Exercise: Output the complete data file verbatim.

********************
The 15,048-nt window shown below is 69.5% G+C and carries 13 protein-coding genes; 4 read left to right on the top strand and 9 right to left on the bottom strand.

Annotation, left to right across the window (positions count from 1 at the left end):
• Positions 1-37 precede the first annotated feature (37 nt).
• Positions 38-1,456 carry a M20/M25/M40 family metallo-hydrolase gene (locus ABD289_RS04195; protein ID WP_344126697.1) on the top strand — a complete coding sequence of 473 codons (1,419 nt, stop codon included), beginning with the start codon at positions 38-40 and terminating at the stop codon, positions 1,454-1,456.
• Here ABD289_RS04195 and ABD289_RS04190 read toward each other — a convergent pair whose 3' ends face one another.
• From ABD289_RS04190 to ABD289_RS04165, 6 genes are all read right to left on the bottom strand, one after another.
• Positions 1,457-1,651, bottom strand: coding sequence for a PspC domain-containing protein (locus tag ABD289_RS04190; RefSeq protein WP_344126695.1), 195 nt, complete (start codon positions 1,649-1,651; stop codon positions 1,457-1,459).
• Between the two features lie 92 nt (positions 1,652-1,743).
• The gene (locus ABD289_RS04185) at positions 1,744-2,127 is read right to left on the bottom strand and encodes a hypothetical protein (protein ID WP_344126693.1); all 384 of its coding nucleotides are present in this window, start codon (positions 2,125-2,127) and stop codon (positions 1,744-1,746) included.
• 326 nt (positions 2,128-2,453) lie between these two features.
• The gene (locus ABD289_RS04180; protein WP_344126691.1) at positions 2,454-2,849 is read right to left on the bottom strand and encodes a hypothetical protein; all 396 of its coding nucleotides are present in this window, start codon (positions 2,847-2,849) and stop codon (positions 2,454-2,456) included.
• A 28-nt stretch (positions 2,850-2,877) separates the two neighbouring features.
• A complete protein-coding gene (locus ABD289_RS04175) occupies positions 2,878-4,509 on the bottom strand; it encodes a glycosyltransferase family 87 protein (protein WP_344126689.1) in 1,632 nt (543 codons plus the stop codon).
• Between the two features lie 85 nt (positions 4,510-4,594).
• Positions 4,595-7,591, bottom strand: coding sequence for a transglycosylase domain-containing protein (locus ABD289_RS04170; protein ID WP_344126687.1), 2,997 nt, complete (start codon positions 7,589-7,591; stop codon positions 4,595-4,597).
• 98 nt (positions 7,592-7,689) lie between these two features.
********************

The 15,048-nt window shown below is 69.5% G+C and carries 13 protein-coding genes; 4 read left to right on the top strand and 9 right to left on the bottom strand.

Annotation, left to right across the window (positions count from 1 at the left end):
• Positions 1-37 precede the first annotated feature (37 nt).
• Positions 38-1,456 carry a M20/M25/M40 family metallo-hydrolase gene (locus ABD289_RS04195; protein ID WP_344126697.1) on the top strand — a complete coding sequence of 473 codons (1,419 nt, stop codon included), beginning with the start codon at positions 38-40 and terminating at the stop codon, positions 1,454-1,456.
• Here ABD289_RS04195 and ABD289_RS04190 read toward each other — a convergent pair whose 3' ends face one another.
• From ABD289_RS04190 to ABD289_RS04165, 6 genes are all read right to left on the bottom strand, one after another.
• Positions 1,457-1,651, bottom strand: coding sequence for a PspC domain-containing protein (locus tag ABD289_RS04190; RefSeq protein WP_344126695.1), 195 nt, complete (start codon positions 1,649-1,651; stop codon positions 1,457-1,459).
• Between the two features lie 92 nt (positions 1,652-1,743).
• The gene (locus ABD289_RS04185) at positions 1,744-2,127 is read right to left on the bottom strand and encodes a hypothetical protein (protein ID WP_344126693.1); all 384 of its coding nucleotides are present in this window, start codon (positions 2,125-2,127) and stop codon (positions 1,744-1,746) included.
• 326 nt (positions 2,128-2,453) lie between these two features.
• The gene (locus ABD289_RS04180; protein WP_344126691.1) at positions 2,454-2,849 is read right to left on the bottom strand and encodes a hypothetical protein; all 396 of its coding nucleotides are present in this window, start codon (positions 2,847-2,849) and stop codon (positions 2,454-2,456) included.
• A 28-nt stretch (positions 2,850-2,877) separates the two neighbouring features.
• A complete protein-coding gene (locus ABD289_RS04175) occupies positions 2,878-4,509 on the bottom strand; it encodes a glycosyltransferase family 87 protein (protein WP_344126689.1) in 1,632 nt (543 codons plus the stop codon).
• Between the two features lie 85 nt (positions 4,510-4,594).
• Positions 4,595-7,591, bottom strand: coding sequence for a transglycosylase domain-containing protein (locus ABD289_RS04170; protein ID WP_344126687.1), 2,997 nt, complete (start codon positions 7,589-7,591; stop codon positions 4,595-4,597).
• 98 nt (positions 7,592-7,689) lie between these two features.